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Last updateFri, 23 Jun 2017 4pm

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Why Air Valves are Needed in Water Applications

Why Air Valves are Needed in Water Applications

Air valves are hydromechanical devices d...

Achieving Profitability Through Maintenance Management

Achieving Profitability Through Maintenance Management

One of the distinctions between maintena...

Control Valve Positioner Performance Diagnostics

Control Valve Positioner Performance Diagnostics

There has been discussion for some years...

Are Your Safety Instrumented Systems Proof Tests Effective?

Are Your Safety Instrumented Systems Proof Tests Effective?

Many people assume that a proof test of ...

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Industry Headlines

ITT Announces President of Industrial Process Business

3 DAYS AGO

ITT Inc. has appointed David J. Malinas as president of its Industrial Process business, reporting to Luca Savi, ITT's COO. In this role, Malinas will be responsible for delivering the strategic and operating plans of ITT's Industrial Process business, which employs about 2,500 people globally and h...

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Chesterton Expands Environmental Consulting Expertise

5 DAYS AGO

A.W. Chesterton Company  is expanding its global environmental solutions expertise with the addition of two highly experienced industrial emissions specialists, Bronson Pate and Beau Stander. Both will be joining FluidEfficiency, a Chesterton business group. Pate and Stander will serve in the ro...

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Smart Technology Transforming Oil & Gas Industry

4 DAYS AGO

“A new cadre of services companies, trying to sell the energy industry on the promise of a more efficient digital age, is fighting to get smart technology onto pipes, tanks, platforms and drills, in some cases deeply discounting prices to gain market share,” the Houston Chronicle reports .

C...

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U.S. Refineries Running at Peak Levels

5 DAYS AGO

Gross inputs to U.S. petroleum refineries, also referred to as refinery runs, averaged a record high 17.7 million barrels per day (b/d) for the week ending May 26, before dropping slightly to 17.5 million b/d for the week ending June 2 and 17.6 million b/d for the week ending June 9. According to th...

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Economic Indicators Index Rises for Fifth Straight Month

2 DAYS AGO

The Conference Board Leading Economic Index (LEI) for the U.S. increased 0.3% in May to 127.0, following a 0.2% increase in April, and a 0.4% increase in March.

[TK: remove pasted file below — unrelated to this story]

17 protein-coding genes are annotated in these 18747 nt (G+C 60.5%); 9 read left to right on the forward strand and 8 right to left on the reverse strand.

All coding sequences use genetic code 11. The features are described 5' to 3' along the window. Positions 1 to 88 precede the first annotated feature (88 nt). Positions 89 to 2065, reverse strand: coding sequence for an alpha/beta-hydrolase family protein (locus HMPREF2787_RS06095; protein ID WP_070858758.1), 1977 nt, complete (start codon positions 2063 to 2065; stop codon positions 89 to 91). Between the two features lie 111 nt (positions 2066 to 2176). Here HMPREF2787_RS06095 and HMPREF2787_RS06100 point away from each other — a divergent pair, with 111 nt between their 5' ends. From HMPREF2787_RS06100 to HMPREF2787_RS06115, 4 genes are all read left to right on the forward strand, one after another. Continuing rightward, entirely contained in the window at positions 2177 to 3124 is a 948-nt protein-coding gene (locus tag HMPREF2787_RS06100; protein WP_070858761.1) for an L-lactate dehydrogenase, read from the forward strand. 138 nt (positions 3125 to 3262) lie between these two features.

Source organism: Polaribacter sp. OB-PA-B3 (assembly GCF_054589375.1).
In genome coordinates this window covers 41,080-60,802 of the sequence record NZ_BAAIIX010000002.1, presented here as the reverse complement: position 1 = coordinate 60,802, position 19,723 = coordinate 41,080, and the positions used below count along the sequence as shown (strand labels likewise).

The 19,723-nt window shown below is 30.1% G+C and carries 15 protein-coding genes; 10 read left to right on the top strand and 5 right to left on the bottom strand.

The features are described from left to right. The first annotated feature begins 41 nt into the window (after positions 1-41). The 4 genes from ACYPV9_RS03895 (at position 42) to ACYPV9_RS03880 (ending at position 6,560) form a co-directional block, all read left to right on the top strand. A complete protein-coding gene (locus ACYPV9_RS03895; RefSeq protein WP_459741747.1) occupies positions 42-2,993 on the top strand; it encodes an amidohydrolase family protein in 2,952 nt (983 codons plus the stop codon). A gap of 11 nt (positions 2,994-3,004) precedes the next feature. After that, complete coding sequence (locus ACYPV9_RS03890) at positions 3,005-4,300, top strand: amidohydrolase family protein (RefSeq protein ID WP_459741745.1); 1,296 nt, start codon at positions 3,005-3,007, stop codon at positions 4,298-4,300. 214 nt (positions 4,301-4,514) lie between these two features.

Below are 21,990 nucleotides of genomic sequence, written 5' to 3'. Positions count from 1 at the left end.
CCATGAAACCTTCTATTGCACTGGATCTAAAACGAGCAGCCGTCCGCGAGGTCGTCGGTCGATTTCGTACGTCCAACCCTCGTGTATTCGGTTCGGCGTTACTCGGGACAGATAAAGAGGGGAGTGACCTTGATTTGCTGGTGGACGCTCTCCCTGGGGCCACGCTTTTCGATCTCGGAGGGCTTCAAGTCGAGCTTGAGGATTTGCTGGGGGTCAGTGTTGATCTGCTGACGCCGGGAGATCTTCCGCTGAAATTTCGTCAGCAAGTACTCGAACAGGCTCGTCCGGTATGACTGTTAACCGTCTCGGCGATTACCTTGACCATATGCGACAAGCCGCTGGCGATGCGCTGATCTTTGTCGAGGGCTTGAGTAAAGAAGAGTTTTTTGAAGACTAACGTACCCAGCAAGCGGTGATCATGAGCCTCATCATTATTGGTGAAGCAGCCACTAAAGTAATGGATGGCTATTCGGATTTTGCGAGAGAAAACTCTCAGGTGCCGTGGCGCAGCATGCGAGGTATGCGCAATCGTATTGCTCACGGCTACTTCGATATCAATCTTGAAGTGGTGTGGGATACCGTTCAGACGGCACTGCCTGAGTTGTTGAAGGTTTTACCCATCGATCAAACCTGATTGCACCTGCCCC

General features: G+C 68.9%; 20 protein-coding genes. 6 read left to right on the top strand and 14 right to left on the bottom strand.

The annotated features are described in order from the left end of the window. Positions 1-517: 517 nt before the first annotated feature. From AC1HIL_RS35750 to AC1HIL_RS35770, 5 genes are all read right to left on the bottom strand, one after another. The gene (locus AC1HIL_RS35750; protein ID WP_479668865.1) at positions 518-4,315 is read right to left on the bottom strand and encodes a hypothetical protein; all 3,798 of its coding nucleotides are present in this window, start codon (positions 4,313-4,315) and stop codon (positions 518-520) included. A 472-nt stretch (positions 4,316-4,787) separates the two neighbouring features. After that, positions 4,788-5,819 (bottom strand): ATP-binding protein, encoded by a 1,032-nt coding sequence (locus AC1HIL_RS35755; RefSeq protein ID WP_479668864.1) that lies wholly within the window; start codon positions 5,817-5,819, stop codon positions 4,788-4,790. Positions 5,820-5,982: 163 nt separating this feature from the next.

“The U.S. LEI continued on its upward trend in May, suggesting the economy is likely to remain on, or perhaps even moderately above, its...

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U.S. Manufacturing Technology Orders Continue Strong Recovery

3 DAYS AGO

Manufacturing technology orders made year-over-year gains in April according to the latest U.S. Manufacturing Technology Orders report from The Association For Manufacturing Technology (AMT). It was also the first month that orders showed gains year to date for 2017.

Monthly orders were up 12.3% compar...

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A Primer On Worm Gear Operators

vmsum12_worm_gears_1A remote gas pipeline installation in Pinedale, WyomingManual gear operators continue to provide a viable, age-old solution with a few 21st century twists. Understanding how these products work, as well as the tradeoffs and costs associated with manual operators, can help end users select the right technology for the application.

Over the past 30 years, valve automation has dominated the flow control industry. But even though power actuation captivates the attention, imagination and the lion’s share of growth in the market, manual valve actuation also continues to expand, receiving its own innovations. In this article, we provide an introduction to the basic principles behind these workhorse operators and discuss current trends in the market. We also consider the benefits and associated costs that come with manual worm gear designs. Please note that for ease of reference, a glossary of terms has been added; the definitions provided are industry specific and only intended to cover the depth and scope of this article (click here).